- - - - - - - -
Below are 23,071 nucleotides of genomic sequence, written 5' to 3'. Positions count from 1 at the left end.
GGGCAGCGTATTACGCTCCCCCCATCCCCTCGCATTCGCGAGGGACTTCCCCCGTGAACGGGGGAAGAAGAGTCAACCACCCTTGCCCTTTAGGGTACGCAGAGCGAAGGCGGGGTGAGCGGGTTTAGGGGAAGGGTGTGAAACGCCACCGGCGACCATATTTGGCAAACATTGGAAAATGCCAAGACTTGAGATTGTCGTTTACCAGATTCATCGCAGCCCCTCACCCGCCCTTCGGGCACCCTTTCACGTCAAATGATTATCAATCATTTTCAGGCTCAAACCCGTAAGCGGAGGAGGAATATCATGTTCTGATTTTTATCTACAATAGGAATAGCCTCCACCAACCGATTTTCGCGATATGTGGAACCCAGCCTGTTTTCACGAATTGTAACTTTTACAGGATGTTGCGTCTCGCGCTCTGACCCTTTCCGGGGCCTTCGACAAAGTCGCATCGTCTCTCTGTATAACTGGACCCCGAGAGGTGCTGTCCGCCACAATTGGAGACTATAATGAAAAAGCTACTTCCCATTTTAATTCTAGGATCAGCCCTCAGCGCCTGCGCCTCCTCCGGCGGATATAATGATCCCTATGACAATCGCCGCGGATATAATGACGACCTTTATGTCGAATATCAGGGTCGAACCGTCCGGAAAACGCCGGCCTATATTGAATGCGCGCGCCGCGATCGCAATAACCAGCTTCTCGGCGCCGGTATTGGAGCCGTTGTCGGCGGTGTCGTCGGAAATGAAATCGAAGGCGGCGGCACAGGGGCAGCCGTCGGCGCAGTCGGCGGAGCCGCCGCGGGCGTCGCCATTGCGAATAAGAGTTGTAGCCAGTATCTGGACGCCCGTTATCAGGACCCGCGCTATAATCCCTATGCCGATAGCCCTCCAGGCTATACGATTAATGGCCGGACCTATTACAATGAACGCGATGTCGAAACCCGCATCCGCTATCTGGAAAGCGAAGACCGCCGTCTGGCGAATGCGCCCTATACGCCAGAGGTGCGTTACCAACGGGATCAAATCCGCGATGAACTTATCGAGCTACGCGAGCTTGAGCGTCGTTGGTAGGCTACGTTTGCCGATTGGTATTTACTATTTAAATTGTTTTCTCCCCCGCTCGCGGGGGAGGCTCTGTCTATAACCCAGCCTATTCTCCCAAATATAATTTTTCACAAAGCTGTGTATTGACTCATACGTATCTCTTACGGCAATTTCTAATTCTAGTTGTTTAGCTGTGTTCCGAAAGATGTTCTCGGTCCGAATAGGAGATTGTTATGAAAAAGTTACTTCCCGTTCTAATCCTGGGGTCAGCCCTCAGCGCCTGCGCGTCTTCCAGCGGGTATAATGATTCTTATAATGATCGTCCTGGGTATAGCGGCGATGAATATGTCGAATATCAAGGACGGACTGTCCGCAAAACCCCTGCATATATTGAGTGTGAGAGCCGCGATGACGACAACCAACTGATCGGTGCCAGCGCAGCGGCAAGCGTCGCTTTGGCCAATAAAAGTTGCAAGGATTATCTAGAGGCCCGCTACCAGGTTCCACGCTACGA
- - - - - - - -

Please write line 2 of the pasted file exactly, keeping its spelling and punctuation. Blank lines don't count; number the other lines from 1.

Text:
GGGCAGCGTATTACGCTCCCCCCATCCCCTCGCATTCGCGAGGGACTTCCCCCGTGAACGGGGGAAGAAGAGTCAACCACCCTTGCCCTTTAGGGTACGCAGAGCGAAGGCGGGGTGAGCGGGTTTAGGGGAAGGGTGTGAAACGCCACCGGCGACCATATTTGGCAAACATTGGAAAATGCCAAGACTTGAGATTGTCGTTTACCAGATTCATCGCAGCCCCTCACCCGCCCTTCGGGCACCCTTTCACGTCAAATGATTATCAATCATTTTCAGGCTCAAACCCGTAAGCGGAGGAGGAATATCATGTTCTGATTTTTATCTACAATAGGAATAGCCTCCACCAACCGATTTTCGCGATATGTGGAACCCAGCCTGTTTTCACGAATTGTAACTTTTACAGGATGTTGCGTCTCGCGCTCTGACCCTTTCCGGGGCCTTCGACAAAGTCGCATCGTCTCTCTGTATAACTGGACCCCGAGAGGTGCTGTCCGCCACAATTGGAGACTATAATGAAAAAGCTACTTCCCATTTTAATTCTAGGATCAGCCCTCAGCGCCTGCGCCTCCTCCGGCGGATATAATGATCCCTATGACAATCGCCGCGGATATAATGACGACCTTTATGTCGAATATCAGGGTCGAACCGTCCGGAAAACGCCGGCCTATATTGAATGCGCGCGCCGCGATCGCAATAACCAGCTTCTCGGCGCCGGTATTGGAGCCGTTGTCGGCGGTGTCGTCGGAAATGAAATCGAAGGCGGCGGCACAGGGGCAGCCGTCGGCGCAGTCGGCGGAGCCGCCGCGGGCGTCGCCATTGCGAATAAGAGTTGTAGCCAGTATCTGGACGCCCGTTATCAGGACCCGCGCTATAATCCCTATGCCGATAGCCCTCCAGGCTATACGATTAATGGCCGGACCTATTACAATGAACGCGATGTCGAAACCCGCATCCGCTATCTGGAAAGCGAAGACCGCCGTCTGGCGAATGCGCCCTATACGCCAGAGGTGCGTTACCAACGGGATCAAATCCGCGATGAACTTATCGAGCTACGCGAGCTTGAGCGTCGTTGGTAGGCTACGTTTGCCGATTGGTATTTACTATTTAAATTGTTTTCTCCCCCGCTCGCGGGGGAGGCTCTGTCTATAACCCAGCCTATTCTCCCAAATATAATTTTTCACAAAGCTGTGTATTGACTCATACGTATCTCTTACGGCAATTTCTAATTCTAGTTGTTTAGCTGTGTTCCGAAAGATGTTCTCGGTCCGAATAGGAGATTGTTATGAAAAAGTTACTTCCCGTTCTAATCCTGGGGTCAGCCCTCAGCGCCTGCGCGTCTTCCAGCGGGTATAATGATTCTTATAATGATCGTCCTGGGTATAGCGGCGATGAATATGTCGAATATCAAGGACGGACTGTCCGCAAAACCCCTGCATATATTGAGTGTGAGAGCCGCGATGACGACAACCAACTGATCGGTGCCAGCGCAGCGGCAAGCGTCGCTTTGGCCAATAAAAGTTGCAAGGATTATCTAGAGGCCCGCTACCAGGTTCCACGCTACGA